Life is all about tradeoffs and recently published research by Virginia J. Vitzthum, a senior scientist at Indiana University's Kinsey Institute for Research in Sex, Gender, and Reproduction, and professor in the IU College of Arts and Sciences' Department of Anthropology, has shown that during periods of intense labor and low food intake, rates of early pregnancy loss can more than double.
The findings, reported recently in the American Journal of Human Biology, are the first to show seasonality of early pregnancy loss in a non-industrialized population -- in this case rural Bolivian women -- and the first to demonstrate a relationship between economic activities and early pregnancy loss.
Vitzthum's research challenges the past belief that nearly all early pregnancy losses are caused by genetic defects in the embryo. Genetic defects wouldn't change with the seasons, so Vitzthum's findings show that environmental factors must also play a major role in early pregnancy losses.
"This finding applies to U.S. moms just as much as Bolivians, and it applies to psychosocial resources just as much as food supply," Vitzthum said. "As well as healthy food, pregnant women also need good working conditions and adequate social support from family, friends and workplace to keep their risks of early pregnancy losses low."
Men are affected, too. In a second research paper, also published in the "American Journal of Human Biology," Vitzthum reports a similar relationship between reproductive fitness and external influences.
"This paper also concerns the effects of limited resources, this time on male physiology," she said. "In the worst part of the year, late winter, testosterone levels are suppressed. This is particularly interesting because it had been thought that males were much less sensitive, if at all, to environmental conditions because they don't need a lot of energy for a pregnancy. The effects of poor resources on males appear to be more subtle but can still be important for their own health and well being."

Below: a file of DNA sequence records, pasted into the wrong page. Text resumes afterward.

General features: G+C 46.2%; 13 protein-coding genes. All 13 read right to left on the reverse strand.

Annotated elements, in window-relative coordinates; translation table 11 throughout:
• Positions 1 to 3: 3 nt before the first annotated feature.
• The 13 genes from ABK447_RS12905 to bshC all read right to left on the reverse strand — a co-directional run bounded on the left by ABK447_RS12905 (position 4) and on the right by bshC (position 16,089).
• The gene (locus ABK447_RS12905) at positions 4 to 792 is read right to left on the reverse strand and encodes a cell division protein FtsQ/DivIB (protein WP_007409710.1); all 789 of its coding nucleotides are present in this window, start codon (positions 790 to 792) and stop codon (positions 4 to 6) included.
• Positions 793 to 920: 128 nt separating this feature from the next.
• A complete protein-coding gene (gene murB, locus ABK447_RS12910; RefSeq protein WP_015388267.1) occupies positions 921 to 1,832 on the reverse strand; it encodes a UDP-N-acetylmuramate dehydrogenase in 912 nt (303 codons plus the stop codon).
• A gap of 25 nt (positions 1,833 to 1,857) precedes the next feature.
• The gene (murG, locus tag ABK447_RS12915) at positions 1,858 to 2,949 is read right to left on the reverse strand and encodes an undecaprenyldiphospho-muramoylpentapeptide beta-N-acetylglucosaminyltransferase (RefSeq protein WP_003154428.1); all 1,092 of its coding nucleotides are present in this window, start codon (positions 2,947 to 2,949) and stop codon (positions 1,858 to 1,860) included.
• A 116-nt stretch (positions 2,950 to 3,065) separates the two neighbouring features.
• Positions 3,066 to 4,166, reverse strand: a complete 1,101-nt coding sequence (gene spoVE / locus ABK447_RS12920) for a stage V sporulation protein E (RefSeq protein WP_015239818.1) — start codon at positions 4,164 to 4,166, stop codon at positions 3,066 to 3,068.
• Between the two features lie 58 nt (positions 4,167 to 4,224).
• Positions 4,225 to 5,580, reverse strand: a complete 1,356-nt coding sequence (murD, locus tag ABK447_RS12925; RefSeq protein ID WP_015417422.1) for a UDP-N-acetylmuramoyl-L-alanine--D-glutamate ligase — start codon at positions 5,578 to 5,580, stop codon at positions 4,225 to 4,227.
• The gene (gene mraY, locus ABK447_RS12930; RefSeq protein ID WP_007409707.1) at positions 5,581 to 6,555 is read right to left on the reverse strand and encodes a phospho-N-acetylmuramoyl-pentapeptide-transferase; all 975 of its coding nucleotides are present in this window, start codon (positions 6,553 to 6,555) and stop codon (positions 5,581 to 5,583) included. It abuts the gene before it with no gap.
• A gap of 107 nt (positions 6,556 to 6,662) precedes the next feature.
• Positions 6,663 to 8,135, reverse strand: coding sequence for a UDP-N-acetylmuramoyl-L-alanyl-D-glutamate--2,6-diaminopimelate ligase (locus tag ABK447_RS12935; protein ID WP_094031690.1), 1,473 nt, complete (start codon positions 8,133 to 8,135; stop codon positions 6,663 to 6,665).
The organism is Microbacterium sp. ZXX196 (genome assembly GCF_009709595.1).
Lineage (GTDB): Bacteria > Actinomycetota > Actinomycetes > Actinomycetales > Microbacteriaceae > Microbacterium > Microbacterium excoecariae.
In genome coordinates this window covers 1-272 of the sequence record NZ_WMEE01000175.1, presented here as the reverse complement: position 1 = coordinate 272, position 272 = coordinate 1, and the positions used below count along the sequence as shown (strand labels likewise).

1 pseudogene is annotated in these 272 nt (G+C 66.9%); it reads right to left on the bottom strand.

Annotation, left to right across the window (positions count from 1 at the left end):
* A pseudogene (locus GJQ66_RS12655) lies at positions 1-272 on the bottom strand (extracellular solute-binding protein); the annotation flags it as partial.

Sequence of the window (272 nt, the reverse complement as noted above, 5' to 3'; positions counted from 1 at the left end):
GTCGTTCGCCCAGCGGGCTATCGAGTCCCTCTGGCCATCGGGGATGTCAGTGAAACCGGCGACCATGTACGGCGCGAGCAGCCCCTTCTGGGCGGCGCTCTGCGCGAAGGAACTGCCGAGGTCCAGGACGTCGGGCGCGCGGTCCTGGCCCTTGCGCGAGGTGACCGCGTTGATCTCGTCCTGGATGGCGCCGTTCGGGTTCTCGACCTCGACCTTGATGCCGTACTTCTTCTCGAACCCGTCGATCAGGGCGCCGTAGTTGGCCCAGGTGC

Vitzthum's work has long been at the crossroads of biology and culture, focusing on how human reproductive functioning has evolved in response to different environmental conditions.
"Until recently, it was assumed that women everywhere had similar reproductive biology," she said. "We now know that women vary tremendously, and these differences affect women's health."
One example is how high hormone levels increase the risk of breast cancer and other diseases. By studying the international patterns of hormone levels and how they relate to different environmental conditions, Vitzthum hopes to learn more about which women are at the greatest risks for these diseases. Doctors could then recommend extra monitoring or screening tests for those women.
Coauthors for "Seasonal Modulation of Reproductive Effort During Early Pregnancy in Humans," includes Jonathan Thornburg, Indiana University; and Hilde Spielvogel, Universidad Mayor de San Andres, Bolivia. It was supported by the National Science Foundation and the University of California.
Coauthors of "Seasonal and Circadian Variation in Salivary Testosterone in Rural Bolivian Men," include Carol M. Worthman, Emory Univesity; Cynthia M. Beall, Case Western Reserve; Jonathan Thornburg, Indiana University; and Enrique Vargas, Mercedes Villena, Rudy Soria, Esperanza Caceres and Hilde Spielvogel, of the Universidad Mayor de San Andres in Bolivia. It was supported by the NSF, National Institutes of Mental Health and the University of California Regents.